If you want to fund your business using your accounts receivable ledger as collateral, debtor finance is the right loan option. It is a debtor financing solution used by small business with low working capital reserves and slow-paying invoices to solve cash flow problems. But, just like any other loan, you have to pay it off in relatively short order. So, whenever you find yourself cash-short and you consider taking on debtor finance, consider the following tips.

Choose a loan depending on where you will spend it on

If you will use the money to pay for fixed costs such as new equipment, where will you get the money for the repayment? But, if you use the proceeds of the loan to invest in variable costs, you may see cash returns soon.

Your payment terms must be in line with your customer’s paying habits

To avoid having troubles in making payments, it is important to consider the time when your customers are most likely to pay you. There are customers who pay very slowly or not at all, while others consistently pay on time.

Are you spending time making sales, but still not collecting as much as you are selling? The truth is consumers need to be reminded of their obligations to pay you. Remember that sales are the lifeblood of your business. Without it, you won’t be able to continue the operations. If your collection is not meeting those requirements it is probably the reason your cash flow is slow.  As an entrepreneur, you have to take note that sale is your reason for running a business.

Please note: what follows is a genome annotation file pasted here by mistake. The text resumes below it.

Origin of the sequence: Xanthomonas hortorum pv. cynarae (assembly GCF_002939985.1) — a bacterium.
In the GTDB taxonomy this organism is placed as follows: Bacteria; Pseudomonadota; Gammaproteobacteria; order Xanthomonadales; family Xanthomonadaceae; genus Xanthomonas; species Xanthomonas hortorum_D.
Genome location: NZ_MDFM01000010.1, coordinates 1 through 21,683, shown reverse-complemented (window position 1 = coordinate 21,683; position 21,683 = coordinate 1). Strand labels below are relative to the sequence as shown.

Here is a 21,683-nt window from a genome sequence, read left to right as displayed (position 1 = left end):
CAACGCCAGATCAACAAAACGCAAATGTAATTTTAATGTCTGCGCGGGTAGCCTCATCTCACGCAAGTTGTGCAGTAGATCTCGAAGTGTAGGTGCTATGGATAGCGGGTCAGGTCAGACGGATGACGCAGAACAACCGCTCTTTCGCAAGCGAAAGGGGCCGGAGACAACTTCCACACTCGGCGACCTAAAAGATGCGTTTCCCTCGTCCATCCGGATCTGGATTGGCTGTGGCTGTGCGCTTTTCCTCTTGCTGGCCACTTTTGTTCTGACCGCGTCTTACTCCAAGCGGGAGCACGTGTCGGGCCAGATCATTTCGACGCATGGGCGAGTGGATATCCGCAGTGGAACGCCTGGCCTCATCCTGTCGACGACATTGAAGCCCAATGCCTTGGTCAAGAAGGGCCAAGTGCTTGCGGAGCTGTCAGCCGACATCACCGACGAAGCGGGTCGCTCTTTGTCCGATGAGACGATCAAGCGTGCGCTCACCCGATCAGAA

Choose a loan depending on the stage of your business development

For small business owners, understanding the stage of your business growth can aid in assessing your current financial needs. Every business has five stages:

  • Seed/development
  • Startup
  • Growth/survival
  • Expansion
  • Maturity

Remember that each stage has its own challenges. If your business is at the seed stage, you need funds to test the profitability of your business idea and market acceptance. You’ll probably need money to establish a business structure. This is when you are determining whether your capital is enough to give birth to a new business.

During the startup stage, you are making your business legal and available to the market so you have to establish a customer base and cash reserves to pay for operational costs.

You need to have sufficient cash flow to deal with increasing customer demands, market competition and management issues during the survival stage. At this stage, you need to pay for your operating expenses in order to maintain a healthy profit.

If your business is rapidly growing and expanding, the finances would be focused on conquering new markets and finding revenue. But, when a business is already at its maturity stage, its either you try to expand again or you plan for an exit strategy.

Do you want to learn more about managing debtor finance as a small business? Contact ALC Commercial today!